Video encyclopedia

Flashback calendar

The Huygens probe lands on Saturn's moon Titan

The probe was a part of the Cassini–Huygens mission. It was the first spacecraft ever to land on Titan, furthest landing from Earth a spacecraft has ever made and the only landing accomplished in the outer Solar System. The probe was named after Dutch astronomer Christiaan Huygens who discovered the moon in 1655.

Remains of Aristotle's lyceum are uncovered

The remains of Aristotle’s Lyceum were uncovered in 1996 when excavation began to clear space for Athens’ new Museum of Modern Art. Descriptions from the works of ancient philosophers had hinted at the location of the grounds which were thought to be just outside the eastern boundary of ancient Athens. The buildings are, without a doubt, those of the original Lyceum, as their foundations lie on the bedrock and there are no other strata further below.

The first prototype of the MiG-17 makes its maiden flight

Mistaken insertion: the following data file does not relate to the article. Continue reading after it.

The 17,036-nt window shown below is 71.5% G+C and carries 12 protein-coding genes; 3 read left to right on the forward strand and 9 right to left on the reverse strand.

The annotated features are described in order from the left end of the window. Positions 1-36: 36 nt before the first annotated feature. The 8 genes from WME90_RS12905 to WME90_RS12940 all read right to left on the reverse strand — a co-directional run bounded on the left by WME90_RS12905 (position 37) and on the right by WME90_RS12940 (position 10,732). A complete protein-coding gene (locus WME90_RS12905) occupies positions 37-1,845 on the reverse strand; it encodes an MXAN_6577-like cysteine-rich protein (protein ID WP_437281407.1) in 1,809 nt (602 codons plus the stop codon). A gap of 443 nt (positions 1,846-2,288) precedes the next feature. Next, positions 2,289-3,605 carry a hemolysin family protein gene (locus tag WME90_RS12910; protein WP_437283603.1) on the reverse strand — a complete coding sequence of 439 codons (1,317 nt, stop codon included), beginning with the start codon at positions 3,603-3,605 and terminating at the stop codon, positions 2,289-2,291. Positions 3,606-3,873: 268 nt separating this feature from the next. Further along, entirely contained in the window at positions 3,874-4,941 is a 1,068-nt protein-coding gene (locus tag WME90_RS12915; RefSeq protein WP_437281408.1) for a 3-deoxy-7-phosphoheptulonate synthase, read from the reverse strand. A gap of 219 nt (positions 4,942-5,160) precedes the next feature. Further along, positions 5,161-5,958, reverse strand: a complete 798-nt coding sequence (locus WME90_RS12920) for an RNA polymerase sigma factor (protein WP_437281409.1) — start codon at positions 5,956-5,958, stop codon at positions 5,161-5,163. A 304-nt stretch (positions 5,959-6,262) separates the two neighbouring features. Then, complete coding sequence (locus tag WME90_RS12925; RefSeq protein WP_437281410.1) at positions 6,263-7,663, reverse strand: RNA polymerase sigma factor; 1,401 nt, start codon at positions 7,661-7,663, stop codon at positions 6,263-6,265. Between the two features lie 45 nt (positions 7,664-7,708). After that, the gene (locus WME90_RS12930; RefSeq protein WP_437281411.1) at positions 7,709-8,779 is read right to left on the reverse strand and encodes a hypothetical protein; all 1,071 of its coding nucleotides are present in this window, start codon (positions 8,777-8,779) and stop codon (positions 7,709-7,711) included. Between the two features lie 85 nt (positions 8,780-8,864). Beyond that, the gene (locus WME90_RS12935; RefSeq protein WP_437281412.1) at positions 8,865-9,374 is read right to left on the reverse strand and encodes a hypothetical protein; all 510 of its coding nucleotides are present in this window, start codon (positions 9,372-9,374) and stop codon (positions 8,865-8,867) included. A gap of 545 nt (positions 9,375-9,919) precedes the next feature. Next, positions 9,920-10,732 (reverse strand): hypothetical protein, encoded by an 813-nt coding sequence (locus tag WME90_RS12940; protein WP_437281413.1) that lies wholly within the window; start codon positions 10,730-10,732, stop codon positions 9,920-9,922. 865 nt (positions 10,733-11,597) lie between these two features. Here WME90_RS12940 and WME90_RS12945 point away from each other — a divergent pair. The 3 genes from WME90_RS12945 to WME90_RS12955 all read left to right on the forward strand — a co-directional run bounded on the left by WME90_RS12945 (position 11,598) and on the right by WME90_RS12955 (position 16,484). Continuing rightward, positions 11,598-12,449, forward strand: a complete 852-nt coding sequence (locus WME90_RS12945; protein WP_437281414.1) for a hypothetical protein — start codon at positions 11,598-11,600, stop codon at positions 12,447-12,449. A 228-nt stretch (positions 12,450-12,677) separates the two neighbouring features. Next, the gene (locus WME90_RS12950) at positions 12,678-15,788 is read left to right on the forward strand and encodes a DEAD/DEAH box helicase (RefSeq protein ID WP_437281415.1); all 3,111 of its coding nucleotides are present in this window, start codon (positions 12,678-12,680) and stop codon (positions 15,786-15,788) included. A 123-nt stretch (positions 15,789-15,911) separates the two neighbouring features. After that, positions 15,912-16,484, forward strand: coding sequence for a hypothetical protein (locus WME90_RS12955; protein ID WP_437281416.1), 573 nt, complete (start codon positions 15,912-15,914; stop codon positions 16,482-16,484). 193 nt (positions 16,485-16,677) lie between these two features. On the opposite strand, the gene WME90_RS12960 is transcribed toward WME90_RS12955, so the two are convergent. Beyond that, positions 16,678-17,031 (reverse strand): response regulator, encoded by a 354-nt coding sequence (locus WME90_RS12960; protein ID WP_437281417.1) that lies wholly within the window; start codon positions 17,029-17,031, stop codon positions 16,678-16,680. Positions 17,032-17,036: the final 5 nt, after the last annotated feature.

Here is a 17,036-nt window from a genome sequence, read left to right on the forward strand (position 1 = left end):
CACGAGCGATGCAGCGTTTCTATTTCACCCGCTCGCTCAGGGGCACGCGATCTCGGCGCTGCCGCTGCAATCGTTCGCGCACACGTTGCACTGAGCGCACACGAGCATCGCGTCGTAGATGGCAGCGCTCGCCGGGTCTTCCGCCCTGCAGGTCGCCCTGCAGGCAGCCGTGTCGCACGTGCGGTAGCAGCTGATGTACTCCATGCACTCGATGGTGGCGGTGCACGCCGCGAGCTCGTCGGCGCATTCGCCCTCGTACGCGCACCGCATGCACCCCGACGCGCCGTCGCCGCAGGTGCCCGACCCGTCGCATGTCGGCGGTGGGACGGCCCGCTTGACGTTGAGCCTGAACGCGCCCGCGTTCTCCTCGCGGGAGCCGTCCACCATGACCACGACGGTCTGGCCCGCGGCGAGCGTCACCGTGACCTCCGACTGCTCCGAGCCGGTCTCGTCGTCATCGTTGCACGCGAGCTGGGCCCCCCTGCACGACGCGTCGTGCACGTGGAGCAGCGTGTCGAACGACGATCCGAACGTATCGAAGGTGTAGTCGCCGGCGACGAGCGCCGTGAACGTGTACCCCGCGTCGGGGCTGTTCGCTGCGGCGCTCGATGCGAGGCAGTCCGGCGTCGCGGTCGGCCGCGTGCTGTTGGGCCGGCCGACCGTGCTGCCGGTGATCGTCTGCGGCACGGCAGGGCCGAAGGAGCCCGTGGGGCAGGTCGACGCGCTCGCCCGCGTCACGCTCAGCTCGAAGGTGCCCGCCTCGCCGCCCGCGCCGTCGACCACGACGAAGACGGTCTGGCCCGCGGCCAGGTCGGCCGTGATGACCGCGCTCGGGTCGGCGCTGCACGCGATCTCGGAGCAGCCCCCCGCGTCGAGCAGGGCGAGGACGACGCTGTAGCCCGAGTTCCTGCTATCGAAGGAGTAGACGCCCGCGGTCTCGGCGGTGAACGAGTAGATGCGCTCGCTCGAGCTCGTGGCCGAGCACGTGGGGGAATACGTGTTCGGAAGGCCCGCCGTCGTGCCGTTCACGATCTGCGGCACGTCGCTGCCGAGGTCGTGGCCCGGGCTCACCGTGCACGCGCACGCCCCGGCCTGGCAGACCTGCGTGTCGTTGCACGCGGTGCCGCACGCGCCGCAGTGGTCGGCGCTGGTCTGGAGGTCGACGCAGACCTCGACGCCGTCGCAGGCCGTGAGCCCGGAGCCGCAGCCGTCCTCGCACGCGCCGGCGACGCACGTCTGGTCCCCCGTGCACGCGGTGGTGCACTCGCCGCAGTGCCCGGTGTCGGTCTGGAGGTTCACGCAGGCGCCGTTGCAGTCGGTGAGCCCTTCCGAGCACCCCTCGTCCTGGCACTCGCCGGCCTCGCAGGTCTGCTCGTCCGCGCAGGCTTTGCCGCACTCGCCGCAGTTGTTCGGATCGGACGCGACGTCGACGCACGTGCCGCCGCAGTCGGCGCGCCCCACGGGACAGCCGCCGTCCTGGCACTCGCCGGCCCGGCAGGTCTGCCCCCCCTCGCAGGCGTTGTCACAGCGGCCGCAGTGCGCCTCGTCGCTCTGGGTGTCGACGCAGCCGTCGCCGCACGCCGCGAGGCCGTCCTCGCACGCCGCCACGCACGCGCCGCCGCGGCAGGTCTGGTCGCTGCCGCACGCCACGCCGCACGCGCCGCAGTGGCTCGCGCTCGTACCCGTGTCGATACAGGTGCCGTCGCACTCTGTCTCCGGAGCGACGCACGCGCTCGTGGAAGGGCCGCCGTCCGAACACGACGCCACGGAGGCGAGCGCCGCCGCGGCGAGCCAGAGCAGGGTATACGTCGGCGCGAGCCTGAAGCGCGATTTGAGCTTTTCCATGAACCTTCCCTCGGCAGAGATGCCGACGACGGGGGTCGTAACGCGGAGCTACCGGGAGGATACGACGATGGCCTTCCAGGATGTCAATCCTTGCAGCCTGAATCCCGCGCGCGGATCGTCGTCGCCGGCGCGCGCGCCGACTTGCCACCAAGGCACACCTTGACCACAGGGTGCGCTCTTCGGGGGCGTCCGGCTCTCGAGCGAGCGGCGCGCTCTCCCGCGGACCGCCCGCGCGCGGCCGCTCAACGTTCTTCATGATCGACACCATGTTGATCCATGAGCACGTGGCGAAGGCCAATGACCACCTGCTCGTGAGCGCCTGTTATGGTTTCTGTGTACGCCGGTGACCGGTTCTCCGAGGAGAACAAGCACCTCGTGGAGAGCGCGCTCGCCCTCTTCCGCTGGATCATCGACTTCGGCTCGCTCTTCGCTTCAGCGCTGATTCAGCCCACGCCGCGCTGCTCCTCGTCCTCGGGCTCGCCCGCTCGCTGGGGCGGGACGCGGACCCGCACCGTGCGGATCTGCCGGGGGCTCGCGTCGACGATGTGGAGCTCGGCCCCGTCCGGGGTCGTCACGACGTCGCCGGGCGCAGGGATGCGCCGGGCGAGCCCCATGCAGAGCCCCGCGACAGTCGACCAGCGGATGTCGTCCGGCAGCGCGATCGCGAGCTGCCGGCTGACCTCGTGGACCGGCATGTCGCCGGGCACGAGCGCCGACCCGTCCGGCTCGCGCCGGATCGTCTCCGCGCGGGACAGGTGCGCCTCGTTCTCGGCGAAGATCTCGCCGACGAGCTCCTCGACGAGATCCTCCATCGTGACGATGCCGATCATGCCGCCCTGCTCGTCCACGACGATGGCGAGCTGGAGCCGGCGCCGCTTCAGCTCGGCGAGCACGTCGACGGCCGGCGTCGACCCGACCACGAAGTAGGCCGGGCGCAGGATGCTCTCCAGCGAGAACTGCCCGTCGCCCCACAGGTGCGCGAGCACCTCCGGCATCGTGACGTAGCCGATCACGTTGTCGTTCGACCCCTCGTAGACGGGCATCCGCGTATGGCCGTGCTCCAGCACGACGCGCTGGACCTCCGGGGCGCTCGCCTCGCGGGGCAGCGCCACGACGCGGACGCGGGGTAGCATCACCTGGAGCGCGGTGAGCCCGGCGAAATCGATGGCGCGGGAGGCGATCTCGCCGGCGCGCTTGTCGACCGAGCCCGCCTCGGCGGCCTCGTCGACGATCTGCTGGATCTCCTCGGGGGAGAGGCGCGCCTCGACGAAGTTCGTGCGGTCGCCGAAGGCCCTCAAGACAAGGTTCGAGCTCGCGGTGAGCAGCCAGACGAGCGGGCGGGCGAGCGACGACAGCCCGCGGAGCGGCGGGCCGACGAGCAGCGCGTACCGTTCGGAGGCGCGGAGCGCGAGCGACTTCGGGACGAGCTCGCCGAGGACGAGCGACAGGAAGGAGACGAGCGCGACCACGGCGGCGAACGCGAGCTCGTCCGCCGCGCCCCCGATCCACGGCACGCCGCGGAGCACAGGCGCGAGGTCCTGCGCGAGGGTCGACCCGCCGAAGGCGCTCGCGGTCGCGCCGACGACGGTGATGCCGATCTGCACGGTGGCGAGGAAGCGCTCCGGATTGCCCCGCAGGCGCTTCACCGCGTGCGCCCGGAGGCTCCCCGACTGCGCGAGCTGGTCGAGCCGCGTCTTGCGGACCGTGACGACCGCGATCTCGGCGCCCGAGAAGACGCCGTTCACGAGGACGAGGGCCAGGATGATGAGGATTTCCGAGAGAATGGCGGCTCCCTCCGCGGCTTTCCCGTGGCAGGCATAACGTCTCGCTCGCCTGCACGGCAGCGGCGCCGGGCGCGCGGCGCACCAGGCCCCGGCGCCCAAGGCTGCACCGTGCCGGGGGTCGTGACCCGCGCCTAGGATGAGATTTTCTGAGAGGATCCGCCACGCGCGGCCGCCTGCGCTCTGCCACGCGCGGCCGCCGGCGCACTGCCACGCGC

It was a high-subsonic fighter aircraft produced in the USSR from 1952 and operated by numerous air forces in many variants. It is an advanced development of the very similar appearing MiG-15 of the Korean War. It proved to be effective against the more modern supersonic fighters of the United States in the Vietnam War.

Welsh orthopedic surgeon Robert Jones dies

Jones is considered a father of orthopedic surgery in Britain. He was an early proponent of the use of radiography in orthopedics. He discovered so-called Jones fracture. It is a break between the base and middle part of the fifth metatarsal of the foot. It may occur when changing direction while the heel is off the ground such in dancing, tennis, or basketball.

The first endless chain assembly line is installed

The Ford Motor Company replaced rope with an endless chain. Endless chain assembly line was installed at the Highland Park Assembly Plant. Over the next four months, they raised, lowered, sped up and slowed down the assembly line.

English mathematician and writer Lewis Carroll dies

Carroll was born as Charles Lutwidge Dodgson but is better known under his pen-name. Although was a mathematician, he is more famous because of his two books for children: Alice's Adventures in Wonderland and its sequel Through the Looking-Glass. As an academic, he was interested mainly in geometry, linear and matrix algebra, mathematical logic, and recreational mathematics.

Anniversaries of the (in)famous